Laura Benson: Hey, whatever it is we're doing is cool.
Hey, isn't it nice to talk about, you know, issues for a change? I think so.
But Tiffany is really doing her homework. She has laid out this whole "Green Party" candidate thing very nicely: Names on ballots surprise Greens.
Yeah, no kidding.
No one in Florida's Green Party had heard of Horacio Lemus IV until his name showed up as a candidate for their party on the ballot in this year's District 69 House election.
Lemus, 21, was not the only surprise candidate. In four other closely contested state races, unknown twenty-somethings turned up as Green candidates without that party's knowledge or endorsement.
The five candidates received just enough in contributions to pay the qualifying fees, with some of the money coming from Republican donors. But they are not campaigning and are dodging inquiries from reporters and political parties.
I guess when you're running status quo GOP career politicians in races they're destined to lose, you'll do or say anything -- anything -- to get elected. Once again, the bold is mine.
And if you think I'm a partisan hack who is making crap up, here's what the GOP as well as Mr. Lemus had to say about these possibly fraudulent activities:
The state Republican Party did not return calls for comment. Lemus also could not be reached.
I think we can agree that their silence speaks volumes.
And if you're still not convinced, just follow the money:
Lemus collected $2,010 in contributions, including $10 he gave himself. The rest came in $500 donations from four other contributors, two of which have ties to Republicans. He has not raised any money since June 20, the day he qualified.
One of those contributions came from R & J Center Court, LLC, a company created in January by local Republican leader Bob Waechter.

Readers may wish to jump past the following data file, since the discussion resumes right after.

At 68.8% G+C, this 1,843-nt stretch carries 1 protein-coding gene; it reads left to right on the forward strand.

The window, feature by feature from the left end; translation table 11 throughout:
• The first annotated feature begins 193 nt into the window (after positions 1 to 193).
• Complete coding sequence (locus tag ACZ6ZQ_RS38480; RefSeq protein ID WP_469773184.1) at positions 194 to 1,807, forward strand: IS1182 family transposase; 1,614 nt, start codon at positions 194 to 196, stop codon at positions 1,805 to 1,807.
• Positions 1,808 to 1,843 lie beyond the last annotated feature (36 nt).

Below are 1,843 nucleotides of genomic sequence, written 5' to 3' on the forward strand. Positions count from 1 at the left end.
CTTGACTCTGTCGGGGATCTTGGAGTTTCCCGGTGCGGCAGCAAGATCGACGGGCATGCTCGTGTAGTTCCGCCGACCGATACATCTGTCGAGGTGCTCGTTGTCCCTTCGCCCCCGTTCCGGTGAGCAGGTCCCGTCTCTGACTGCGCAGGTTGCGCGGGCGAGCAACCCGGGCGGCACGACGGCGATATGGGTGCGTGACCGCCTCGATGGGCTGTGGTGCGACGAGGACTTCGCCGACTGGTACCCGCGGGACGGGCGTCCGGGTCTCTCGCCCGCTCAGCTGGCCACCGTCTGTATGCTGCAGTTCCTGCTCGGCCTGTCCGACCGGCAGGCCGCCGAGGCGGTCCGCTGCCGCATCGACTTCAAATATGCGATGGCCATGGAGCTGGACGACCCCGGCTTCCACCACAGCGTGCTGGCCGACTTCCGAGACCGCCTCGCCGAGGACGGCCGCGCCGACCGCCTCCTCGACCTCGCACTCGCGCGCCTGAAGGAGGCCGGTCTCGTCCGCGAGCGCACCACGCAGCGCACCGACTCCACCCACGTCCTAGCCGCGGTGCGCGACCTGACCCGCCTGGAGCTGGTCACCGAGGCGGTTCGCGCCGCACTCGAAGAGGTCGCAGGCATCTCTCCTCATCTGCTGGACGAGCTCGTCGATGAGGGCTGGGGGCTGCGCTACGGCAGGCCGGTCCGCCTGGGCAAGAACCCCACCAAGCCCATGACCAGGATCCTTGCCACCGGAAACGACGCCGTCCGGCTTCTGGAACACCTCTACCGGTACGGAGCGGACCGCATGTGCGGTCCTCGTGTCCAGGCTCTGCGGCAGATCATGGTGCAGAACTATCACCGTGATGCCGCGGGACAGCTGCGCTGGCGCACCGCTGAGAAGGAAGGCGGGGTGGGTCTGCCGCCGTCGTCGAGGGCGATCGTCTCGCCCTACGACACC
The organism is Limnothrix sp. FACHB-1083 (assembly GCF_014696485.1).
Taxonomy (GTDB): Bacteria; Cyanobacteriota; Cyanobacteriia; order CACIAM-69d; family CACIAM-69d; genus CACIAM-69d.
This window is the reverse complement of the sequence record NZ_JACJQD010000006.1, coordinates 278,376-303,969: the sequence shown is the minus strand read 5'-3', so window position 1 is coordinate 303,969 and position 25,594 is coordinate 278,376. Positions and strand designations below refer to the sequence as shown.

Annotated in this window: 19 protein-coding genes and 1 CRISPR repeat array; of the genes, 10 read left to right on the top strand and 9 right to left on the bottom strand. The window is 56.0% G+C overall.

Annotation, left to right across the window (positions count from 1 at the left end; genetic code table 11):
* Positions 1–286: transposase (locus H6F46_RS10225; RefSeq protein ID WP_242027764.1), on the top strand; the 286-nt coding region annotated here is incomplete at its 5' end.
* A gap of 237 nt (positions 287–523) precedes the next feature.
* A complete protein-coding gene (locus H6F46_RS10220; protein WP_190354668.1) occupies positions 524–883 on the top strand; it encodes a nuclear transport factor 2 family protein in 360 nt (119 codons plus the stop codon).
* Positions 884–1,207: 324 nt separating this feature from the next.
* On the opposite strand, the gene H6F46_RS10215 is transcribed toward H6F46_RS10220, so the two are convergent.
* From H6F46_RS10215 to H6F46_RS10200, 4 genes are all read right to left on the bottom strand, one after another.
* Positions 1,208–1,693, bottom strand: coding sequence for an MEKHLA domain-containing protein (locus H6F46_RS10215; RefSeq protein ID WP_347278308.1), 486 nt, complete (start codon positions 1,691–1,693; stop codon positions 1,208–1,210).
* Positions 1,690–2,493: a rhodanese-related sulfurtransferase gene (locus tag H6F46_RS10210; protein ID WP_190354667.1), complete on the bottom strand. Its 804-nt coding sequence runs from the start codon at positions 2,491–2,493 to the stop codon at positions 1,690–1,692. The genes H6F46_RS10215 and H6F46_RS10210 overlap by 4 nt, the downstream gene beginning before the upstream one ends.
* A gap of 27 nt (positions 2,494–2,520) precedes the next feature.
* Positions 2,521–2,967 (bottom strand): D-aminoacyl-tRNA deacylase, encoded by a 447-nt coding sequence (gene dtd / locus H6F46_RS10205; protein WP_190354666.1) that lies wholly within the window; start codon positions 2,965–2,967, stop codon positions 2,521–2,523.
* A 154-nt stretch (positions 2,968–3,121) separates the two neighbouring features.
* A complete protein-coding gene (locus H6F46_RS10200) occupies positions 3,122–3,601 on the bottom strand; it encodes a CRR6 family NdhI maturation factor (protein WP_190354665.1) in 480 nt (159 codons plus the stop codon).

Waechter said he could not remember if he gave any money to Lemus' campaign but said it would not be unusual for him to give money to a candidate who was not a Republican if he thought the person would be good for office. "If I meet somebody who's running for office and I don't think it will hurt the Republicans, I will make a donation," he said. "I give a lot of money."
R & J Center Court, LLC also made a $5,000 contribution to Floridians for Conservative Values, a group that pays for election ads and also received money from the state GOP.
Another contributor was Louis Betz and Associates, a lobbying group. Louis Betz, its manager, is registered as a Republican.
I'm sure Waechter thought that this guy no one ever heard of, who has never talked to a reporter, who has not raised any other money for his "campaign," was just the guy for the job.
Keith said it better than I have:
"If you believe in the political process in this country, I don't know how you get to the place where you put up a phony candidate," Fitzgerald said. "It's disappointing."
Let's show this crew that dirty tricks won't work. There are plenty of long-time Republicans out there who aren't believing Laura Benson's and the RPOF's filthy hype. Let's work together to show them that we're right on issues, and that we deserve leaders who want to work hard for us and work with us for a better, stronger Florida.